Above: A Blue Plaque on the east side of Frith Street.
Soho is well-known for many things but one of the most remarkable is the first public demonstration of television by the inventor John Logie Baird. To say that Baird had studied electronics is putting the case too strongly. He did attend college and gained a basic understanding of electricity but electronics, as we know it today, was still in its infancy. John Logie Baird was born in 1888 in Helensburgh, Dunbartonshire, in Scotland. In 1905, when he was about 17 or 18 years old, Baird entered the Royal Technical College, in Glasgow (which later became the University of Strathclyde) to follow a course of electrical engineering. Baird passed the course with distinction and then went to the University of Glasgow to study electrical engineering and pure physics. His study on the BSc degree course he was attending was cut short a few months before he was due to take his exams because World War I broke out. Although he intended to return and finish the studies he never did.
Baird was always in poor health even from a young age. He attempted several jobs in Trinidad – one of the two major islands of Trinidad and Tobago, lying a few miles off the northeastern coast of Venezuela. He returned to England and in 1923, still in poor health, his doctor recommended that he live at the seaside, so he moved to Hastings.
While living there, Baird, started experimenting and devised a method of what he called ’Seeing by Wireless’. The apparatus was partly mechanical and the only electronic component was a photo-cell to receive the light from the head of a ventriloquist’s dummy that was illuminated by a strong light. Being made up of wheels and lenses, the system only employed a scan of about 20 lines. The later line scan used by the BBC for broadcasting was 405 lines and that was succeeded by 625 lines. However, it was a start and although it was made up of simple lenses it displayed a grey-scale image by electronic means.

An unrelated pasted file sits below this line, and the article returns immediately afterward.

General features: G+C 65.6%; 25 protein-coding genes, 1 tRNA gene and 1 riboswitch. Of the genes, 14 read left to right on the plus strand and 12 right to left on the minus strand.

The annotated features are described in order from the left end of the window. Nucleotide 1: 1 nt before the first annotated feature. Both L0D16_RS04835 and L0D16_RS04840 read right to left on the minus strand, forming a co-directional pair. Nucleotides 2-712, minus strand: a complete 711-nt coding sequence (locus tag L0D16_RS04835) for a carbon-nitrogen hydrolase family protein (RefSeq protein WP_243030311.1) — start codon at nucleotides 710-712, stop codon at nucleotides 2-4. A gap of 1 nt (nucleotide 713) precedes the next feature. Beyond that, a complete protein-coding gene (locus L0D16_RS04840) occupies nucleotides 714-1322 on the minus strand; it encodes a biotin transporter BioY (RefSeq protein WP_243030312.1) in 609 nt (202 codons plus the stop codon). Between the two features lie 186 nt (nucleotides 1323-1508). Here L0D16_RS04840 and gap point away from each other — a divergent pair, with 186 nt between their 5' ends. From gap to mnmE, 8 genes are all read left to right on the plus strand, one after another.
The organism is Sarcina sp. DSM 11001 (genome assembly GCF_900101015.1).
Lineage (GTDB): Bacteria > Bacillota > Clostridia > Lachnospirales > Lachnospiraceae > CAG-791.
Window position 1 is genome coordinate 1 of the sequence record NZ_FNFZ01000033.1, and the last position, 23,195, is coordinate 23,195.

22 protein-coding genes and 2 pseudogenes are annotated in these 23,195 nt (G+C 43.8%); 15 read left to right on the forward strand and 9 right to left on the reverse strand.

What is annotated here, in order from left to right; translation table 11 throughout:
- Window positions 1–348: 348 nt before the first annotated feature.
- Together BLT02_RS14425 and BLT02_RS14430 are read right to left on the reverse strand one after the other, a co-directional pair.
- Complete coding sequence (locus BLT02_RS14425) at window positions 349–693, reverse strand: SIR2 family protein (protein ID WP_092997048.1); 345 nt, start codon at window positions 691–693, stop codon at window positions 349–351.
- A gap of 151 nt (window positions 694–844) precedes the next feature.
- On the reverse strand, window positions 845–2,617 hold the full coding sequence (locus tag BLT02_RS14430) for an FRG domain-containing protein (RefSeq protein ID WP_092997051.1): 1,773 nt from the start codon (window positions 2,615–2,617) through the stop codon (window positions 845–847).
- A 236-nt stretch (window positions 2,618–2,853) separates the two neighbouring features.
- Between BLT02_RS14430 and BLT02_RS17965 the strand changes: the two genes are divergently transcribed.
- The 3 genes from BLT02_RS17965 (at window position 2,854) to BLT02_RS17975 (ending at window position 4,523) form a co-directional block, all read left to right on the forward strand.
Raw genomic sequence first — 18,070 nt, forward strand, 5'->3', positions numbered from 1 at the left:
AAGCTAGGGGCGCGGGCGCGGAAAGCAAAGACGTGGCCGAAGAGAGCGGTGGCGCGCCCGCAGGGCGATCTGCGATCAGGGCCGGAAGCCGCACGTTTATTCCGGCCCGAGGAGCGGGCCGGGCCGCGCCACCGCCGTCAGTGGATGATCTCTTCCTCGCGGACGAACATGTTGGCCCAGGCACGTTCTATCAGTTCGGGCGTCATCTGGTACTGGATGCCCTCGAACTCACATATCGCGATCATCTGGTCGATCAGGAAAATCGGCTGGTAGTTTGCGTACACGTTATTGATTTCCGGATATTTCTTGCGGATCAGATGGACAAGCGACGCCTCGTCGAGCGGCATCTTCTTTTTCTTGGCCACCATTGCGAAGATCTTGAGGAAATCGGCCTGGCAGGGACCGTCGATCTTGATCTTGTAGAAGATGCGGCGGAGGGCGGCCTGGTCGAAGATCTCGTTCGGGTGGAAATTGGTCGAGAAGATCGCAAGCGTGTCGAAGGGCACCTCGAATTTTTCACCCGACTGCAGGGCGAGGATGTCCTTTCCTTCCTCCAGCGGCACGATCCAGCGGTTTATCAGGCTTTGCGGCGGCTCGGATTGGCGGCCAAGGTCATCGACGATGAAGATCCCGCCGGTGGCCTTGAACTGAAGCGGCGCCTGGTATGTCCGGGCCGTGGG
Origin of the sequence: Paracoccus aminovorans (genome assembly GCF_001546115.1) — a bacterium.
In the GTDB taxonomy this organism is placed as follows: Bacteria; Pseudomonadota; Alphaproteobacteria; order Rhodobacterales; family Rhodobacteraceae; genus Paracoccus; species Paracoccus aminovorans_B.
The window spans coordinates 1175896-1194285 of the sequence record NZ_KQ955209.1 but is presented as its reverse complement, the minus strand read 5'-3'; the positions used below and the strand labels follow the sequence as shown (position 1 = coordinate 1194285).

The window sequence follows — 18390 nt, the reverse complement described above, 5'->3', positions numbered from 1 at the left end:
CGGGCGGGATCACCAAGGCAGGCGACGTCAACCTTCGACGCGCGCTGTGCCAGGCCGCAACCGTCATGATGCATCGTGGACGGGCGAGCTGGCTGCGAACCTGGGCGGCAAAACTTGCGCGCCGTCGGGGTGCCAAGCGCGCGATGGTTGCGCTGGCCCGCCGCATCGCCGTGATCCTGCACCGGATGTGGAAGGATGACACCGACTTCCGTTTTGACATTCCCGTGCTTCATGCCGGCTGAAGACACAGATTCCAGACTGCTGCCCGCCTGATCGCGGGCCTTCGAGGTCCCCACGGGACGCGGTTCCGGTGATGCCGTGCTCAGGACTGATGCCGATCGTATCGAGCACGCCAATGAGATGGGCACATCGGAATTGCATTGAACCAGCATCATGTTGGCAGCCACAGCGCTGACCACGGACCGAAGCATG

Baird moved to London and gave a demonstration on the 26 January 1926 in a room on the top floor of a building at 22 Frith Street, Soho. It was the first ever public demonstration of television. His large mechanical machine acted as the ‘television camera’. It was connected to a photocell which sent the signal along a wire, into another room where there was a similar primitive piece of apparatus displaying the ‘picture’. The ‘camera’ was pointing towards the head of a man that Baird asked to sit on a chair while the demonstration took place. The display apparatus then showed his head on a screen.
It took place in the evening in front of an invited audience, in a small attic room. The large terraced house is still there today. The ground floor is in use as a restaurant called Bar Italia and on the wall outside is a Blue Plaque recording the fact. The attic was small and the audience was a group of scientists who had been assembled to watch the proceedings. Being so small, they had to watch in groups of just six people at a time. Bearing in mind that they were all scientists, even they could hardly believe what they saw. After the demonstration was completed, Baird found one of the men crawling around on the floor under the table that was used to support the apparatus. When Baird asked him what he was looking for, the man replied that he was looking for the mirrors that Baird had hidden from view in order to carry out the demonstration. Of course, there were no ‘hidden mirrors’. Although the demonstration used some very simple apparatus, Baird had transmitted an image using only electronic means. It was nothing short of remarkable.
Other inventors were working on what we now call television in the United States and their progress was more sophisticated but Baird was the first to carry out a demonstration. Baird’s semi-mechanical device was overtaken by an all-electronic one but he should be given credit for achieving his goal all by himself. Others perfected the electronic process but not without enormous funds and teams of technicians working for years.